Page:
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Title: The relationship of myofascial trigger points of the pericranial musculature and episodic tension-type headache
Authors: Forsyth, Juliette Faye
Issue Date: 2007
The purpose of this study was to determine the relationship between Myofascial Pain Syndrome (MPS) of the pericranial musculature and the clinical presentation of episodic tension-type headache (ETTH). It set out to determine the extent to which MPS is related to the nature of the ETTH. ETTH is a very prevalent disorder, common to individuals in their third decade, and particularly females. Current literature suggests a multi-factorial aetiology, combining psychological and neuromusculoskeletal mechanisms, to name a few. Due to the many facets of this disorder, it has, for a long time, provided a challenge to the practitioner with regard to patient treatment and management. MPS is a condition that may affect any number of muscles, resulting in motor, sensory and autonomic symptoms. MPS of the pericranial muscles, namely the upper Trapezius, Sternocleidomastoid, Temporalis and Suboccipital muscles, produces a referred pain pattern similar to the pain pattern experienced during an ETTH. The literature states that the pain produced by MPS has been somewhat overlooked and it was thus necessary to further investigate the myofascial component of ETTH. This study was a quantitative, pilot, non-intervention, clinical assessment study, which required forty participants residing in the province of Kwa-Zulu Natal suffering from ETTH. The clinical assessment included a case history and physical and cervical examinations. The participants were requested to complete a headache diary over a period of 14 days. Following this, they returned to the Chiropractic Day Clinic for a second consultation. Data was collected at both consultations and the participant was offered one free treatment. The headache diary and Numerical Pain Rating Scale provided the subjective measurements, while the algometer and Myofascial Diagnostic Scale were used to gather the objective measurements.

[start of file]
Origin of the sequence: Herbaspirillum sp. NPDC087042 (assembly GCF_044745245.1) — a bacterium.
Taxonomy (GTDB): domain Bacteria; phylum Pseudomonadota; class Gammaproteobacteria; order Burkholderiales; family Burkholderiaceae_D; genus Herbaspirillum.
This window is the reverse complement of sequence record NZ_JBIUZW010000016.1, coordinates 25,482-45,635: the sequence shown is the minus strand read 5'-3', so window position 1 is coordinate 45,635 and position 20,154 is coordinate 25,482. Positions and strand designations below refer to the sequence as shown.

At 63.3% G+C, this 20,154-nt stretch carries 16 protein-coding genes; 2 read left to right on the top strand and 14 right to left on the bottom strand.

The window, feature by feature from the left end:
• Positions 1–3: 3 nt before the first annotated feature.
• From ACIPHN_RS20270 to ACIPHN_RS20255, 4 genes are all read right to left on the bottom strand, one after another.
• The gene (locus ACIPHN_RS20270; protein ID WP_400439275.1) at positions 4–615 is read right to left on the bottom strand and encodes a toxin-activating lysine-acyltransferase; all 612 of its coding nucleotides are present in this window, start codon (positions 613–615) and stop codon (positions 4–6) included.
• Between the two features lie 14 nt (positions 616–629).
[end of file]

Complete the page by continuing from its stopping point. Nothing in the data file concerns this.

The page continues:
Dissertation submitted in partial compliance with the requirements for the Master's Degree in Technology: Chiropractic, Durban University of Technology, Durban, South Africa, 2007
Appears in Collections:Theses and dissertations (Health Sciences)

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